Stuhlbarg’s Khonen, meanwhile, is pallid and otherworldly, hardly burning up with a deathless passion. And as Sender, Dorfman himself seems possessed by the spirit of a bad actor in a Victorian melodrama; he gives an embarrassingly histrionic performance that borders on camp.

The Klezmatics’ original music is well integrated, adding some emotional texture that the production largely lacks. Indeed, though the passion between Leah and Khonen ultimately triumphs over the powers of the Rabbis — even over God’s will — the love story never succeeds in moving us emotionally.

But in this reversal of God’s will, the play finds the connection with Kushner’s references to the Holocaust. For if love can defeat God’s will, so it seems can evil, as Kushner’s allusions to future “mountain-piles of the dead” grimly attest.

A Dybbuk, or Between Two Worlds

Joseph Papp Public Theater's Newman Theater, New York; 299 seats; $40

Production: A Joseph Papp Public Theater/New York Shakespeare Festival presentation of a play in four acts (one intermission) by S. Ansky, translated by Joachim Neugroschel and adapted by Tony Kushner. Directed by Brian Kulick. Set, Mark Wendland.

Creative: Costumes, Elizabeth Hope Clancy; lighting, Mimi Jordan Sheridan; sound, Tom Morse; music, the Klezmatics; choreography, Naomi Goldberg; production stage manager, Erica Schwartz. Opened Nov. 16, 1997. Reviewed Nov. 14. Running time: 2 HOURS, 40 MIN.

Cast: Cast: Michael Stuhlbarg (Khonen), David Lipman (First Batlon), Stuart Zagnit (Second Batlon), Umit Celebi (Third Batlon), Ed Shea (the Messenger), Joshua Mostel (Mayer), Joan Copeland (Channa-Esther), Stephen Kunken (Henekh), Marin Hinkle (Leah), Lola Pashalinski (Fradde), Eve Michelson (Gitl), Robert Dorfman (Sender), Christopher McCann (Beggar), Joyce Chittick (Poor Woman), Nina Goldman (Poor Woman With Baby), Marcell Rosenblatt (Very Poor Old Woman), Daniel Wright (Holy Bridegroom), Bernie Passeltiner (Rabbi Mendl), Hillel Meltzer (Menashe), Rabbi Azriel (Ron Leibman).

More Legit

  • The Kilroys The List

    Listen: New List, New Leaders as the Kilroys Push for Parity

    The collective of writers and producers known as the Kilroys has been pushing for gender parity in the theater for five years now. With the launch last week of the latest edition of the List — the group’s annual round-up (inspired by Hollywood’s Black List) of plays by women, trans and non-binary writers — members [...]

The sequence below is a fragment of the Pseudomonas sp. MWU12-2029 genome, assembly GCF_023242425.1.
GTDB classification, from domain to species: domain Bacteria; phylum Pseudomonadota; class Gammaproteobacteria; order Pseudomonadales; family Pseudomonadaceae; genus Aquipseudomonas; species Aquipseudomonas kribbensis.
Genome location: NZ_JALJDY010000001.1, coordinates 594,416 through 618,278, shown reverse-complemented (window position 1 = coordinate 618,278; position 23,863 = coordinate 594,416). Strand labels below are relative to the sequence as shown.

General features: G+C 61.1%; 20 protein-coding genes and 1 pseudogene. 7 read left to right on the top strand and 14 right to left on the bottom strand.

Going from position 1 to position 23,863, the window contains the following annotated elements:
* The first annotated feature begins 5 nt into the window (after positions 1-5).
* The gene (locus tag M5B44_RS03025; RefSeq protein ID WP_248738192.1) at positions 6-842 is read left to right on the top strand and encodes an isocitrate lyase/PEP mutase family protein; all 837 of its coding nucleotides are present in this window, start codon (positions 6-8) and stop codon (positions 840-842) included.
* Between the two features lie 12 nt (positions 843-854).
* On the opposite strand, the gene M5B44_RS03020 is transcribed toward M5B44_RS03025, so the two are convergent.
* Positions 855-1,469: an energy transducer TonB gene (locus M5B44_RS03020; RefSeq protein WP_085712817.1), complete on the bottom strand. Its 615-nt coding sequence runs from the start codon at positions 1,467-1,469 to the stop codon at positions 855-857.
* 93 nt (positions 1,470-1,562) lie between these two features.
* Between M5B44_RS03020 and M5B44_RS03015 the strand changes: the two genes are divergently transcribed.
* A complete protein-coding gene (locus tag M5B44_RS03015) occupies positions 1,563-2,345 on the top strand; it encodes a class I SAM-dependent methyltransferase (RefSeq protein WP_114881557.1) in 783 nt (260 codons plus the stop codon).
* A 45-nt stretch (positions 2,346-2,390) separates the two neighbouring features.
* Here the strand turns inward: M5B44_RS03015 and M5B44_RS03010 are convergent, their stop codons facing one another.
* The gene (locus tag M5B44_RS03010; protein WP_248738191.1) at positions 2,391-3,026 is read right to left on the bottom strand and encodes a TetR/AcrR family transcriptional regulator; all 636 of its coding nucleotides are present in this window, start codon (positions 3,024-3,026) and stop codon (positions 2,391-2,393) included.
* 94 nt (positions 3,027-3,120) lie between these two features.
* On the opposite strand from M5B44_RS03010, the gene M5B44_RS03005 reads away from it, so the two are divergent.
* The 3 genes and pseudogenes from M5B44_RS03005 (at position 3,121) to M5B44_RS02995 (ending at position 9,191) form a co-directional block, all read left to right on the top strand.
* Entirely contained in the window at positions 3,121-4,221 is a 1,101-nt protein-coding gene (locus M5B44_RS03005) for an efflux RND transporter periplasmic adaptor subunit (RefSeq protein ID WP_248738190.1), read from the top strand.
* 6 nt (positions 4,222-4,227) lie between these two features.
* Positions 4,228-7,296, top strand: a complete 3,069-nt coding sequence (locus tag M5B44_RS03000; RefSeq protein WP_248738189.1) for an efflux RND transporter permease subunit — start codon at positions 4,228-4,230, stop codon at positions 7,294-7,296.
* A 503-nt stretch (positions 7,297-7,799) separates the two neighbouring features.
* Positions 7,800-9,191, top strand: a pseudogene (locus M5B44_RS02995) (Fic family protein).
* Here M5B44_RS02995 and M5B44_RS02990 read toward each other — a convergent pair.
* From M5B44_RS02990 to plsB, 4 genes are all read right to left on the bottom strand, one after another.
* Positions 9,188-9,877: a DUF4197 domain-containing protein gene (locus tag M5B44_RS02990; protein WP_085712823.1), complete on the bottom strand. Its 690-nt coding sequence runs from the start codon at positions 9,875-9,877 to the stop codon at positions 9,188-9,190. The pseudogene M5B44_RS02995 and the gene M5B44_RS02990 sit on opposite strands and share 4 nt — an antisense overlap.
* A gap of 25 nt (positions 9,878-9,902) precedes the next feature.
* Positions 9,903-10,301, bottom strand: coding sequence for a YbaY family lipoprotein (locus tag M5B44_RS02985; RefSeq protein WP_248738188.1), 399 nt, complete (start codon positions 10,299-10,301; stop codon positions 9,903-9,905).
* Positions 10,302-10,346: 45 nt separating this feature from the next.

• Annette Bening

    Star-Studded Cast to Perform Live Reading of the Mueller Report

    Haven’t perused the Mueller report yet? A star-studded cast, including Annette Bening, Kevin Kline, and John Lithgow, can read it to you. For one night only on Monday, June 24, stars will perform a live reading of passages from the Mueller report for “The Investigation: A Search for the Truth in Ten Acts,” Robert Schenkkan’s [...]

  • Paula Vogel Never Expected 'Indecent' to

    Paula Vogel Never Expected 'Indecent' to Be This Timely

    When Paula Vogel began writing “Indecent” in 2010, she had no idea how resonant its exploration of immigration woes, anti-Semitism and homophobia in the past century would become in the current political climate. The Tony-nominated play, running until July 7 at L.A.’s Ahmanson Theater, traces the theatrical history of 1907 Yiddish play “God of Vengeance” [...]

  • Bitter Wheat review

    West End Review: John Malkovich in David Mamet's 'Bitter Wheat'

    How soon is too soon? Hardly a year had passed since allegations against Harvey Weinstein were made public before David Mamet announced that his satire on the subject, “Bitter Wheat,” was set to star John Malkovich in the West End. Six months later, we’re sat watching a corpulent, super-rich movie mogul — Barney Fein (cough, [...]

  • Batman Julia Roberts Spike Lee

    Batman, Julia Roberts, Spike Lee Among 2020 Walk of Fame Honorees

    Batman, Julia Roberts and Spike Lee are among the names selected to be inducted into the 2020 Walk of Fame. The full list of honorees was announced by the Hollywood Chamber of Commerce’s Walk of Fame Selection Committee via an exclusive livestream by Variety. Chosen from hundreds of nominees during a selection meeting in June, [...]

  • Tracy Letts

    Tracy Letts' Comedy 'The Minutes' to Hit Broadway in 2020

    Playwright Tracy Letts’ comedy “The Minutes” will hit the Broadway stage in Feb. 2020. “The Minutes,” written by actor, producer and playwright Letts, is a comedy taking a look at the current state of American politics through the lens of a small, fictional town called Big Cherry. The play is set in a city council [...]

  • Jamie Forshaw Tapped as Executive Producer

    Jamie Forshaw Tapped as Executive Producer of MWM Live (EXCLUSIVE)

    Jamie Forshaw has been named executive producer of MWM Live, Variety has learned. The theater veteran most recently served as VP of production for Andrew Lloyd Webber’s Really Useful Group. In his new role, he will oversee MWM Live’s slate of stage productions with an emphasis on expanding the division’s work on Broadway. MWM Live [...]

More From Our Brands

Access exclusive content